American Psychological Association Standards and EFT

EFT has benefited from a sustained research program over the past decade. One of our goals has been to meet the standards for “empirically validated treatments” published by the American Psychological Association’s (APA) Division 12 Task Force, as well as the “evidence-based practice” standards of the US Government’s National Registry of Evidence-based Programs and Practices (NREPP). You can read more about these standards, and about the many clinical trials of EFT, on our research page.

A critical review of 50 peer-reviewed clinical outcome reports and systematic studies of EFT and TFT led to the following statements in a paper that is scheduled to appear in a major peer-reviewed APA journal, Review of General Psychology: “A literature search identified 50 peer-reviewed papers that report or investigate clinical outcomes following the tapping of acupuncture points to address psychological issues. The 17 randomized controlled trials in this sample were critically evaluated for design quality, leading to the conclusion that they consistently demonstrated strong effect sizes and other positive statistical results that far exceed chance after relatively few treatment sessions. Criteria for evidence-based treatments proposed by Division 12 of the American Psychological Association were also applied and found to be met for a number of conditions, including PTSD” (Feinstein). References for these claims are found in the paper, which is well worth reading in full.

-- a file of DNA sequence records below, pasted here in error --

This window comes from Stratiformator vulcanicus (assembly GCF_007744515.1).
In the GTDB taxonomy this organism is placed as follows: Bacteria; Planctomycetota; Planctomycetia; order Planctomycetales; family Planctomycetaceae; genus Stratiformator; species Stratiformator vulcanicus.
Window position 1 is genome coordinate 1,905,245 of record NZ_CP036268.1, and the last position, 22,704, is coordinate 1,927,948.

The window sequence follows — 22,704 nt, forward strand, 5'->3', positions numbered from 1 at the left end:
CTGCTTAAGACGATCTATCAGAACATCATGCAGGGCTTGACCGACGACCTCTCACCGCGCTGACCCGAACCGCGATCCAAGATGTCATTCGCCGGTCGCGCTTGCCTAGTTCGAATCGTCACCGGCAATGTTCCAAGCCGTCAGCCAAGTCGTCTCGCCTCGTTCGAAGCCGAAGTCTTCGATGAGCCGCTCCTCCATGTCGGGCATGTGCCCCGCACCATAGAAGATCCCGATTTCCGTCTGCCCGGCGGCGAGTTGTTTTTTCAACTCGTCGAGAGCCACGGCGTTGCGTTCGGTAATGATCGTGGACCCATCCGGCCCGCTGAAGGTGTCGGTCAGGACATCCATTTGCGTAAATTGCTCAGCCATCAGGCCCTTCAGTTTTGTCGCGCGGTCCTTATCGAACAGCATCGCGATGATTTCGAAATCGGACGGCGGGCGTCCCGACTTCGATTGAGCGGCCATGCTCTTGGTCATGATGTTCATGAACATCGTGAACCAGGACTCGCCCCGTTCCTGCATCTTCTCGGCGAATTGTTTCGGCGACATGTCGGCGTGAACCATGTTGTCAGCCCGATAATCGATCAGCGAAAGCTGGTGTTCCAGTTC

Here’s what this new development does and doesn’t mean. Publication of an article in an APA journal does not mean that the APA certifies that EFT has attained evidence-based status. Although EFT Universe, Energy Psychology Journal, and other energy medicine organizations have many positive contacts with APA divisions and officers, the CE (continuing education) department of APA does not allow its CE sponsors to offer continuing education credit to psychologists who receive training in EFT.

What the report does mean is that we have taken an important step toward EFT’s acceptance by the wider professional community. We can refer others to a single article in which all the current research is summarized. When considered together, and compared to APA and other evidence-based standards, we have a measure of the progress we’ve made toward meeting these demanding criteria.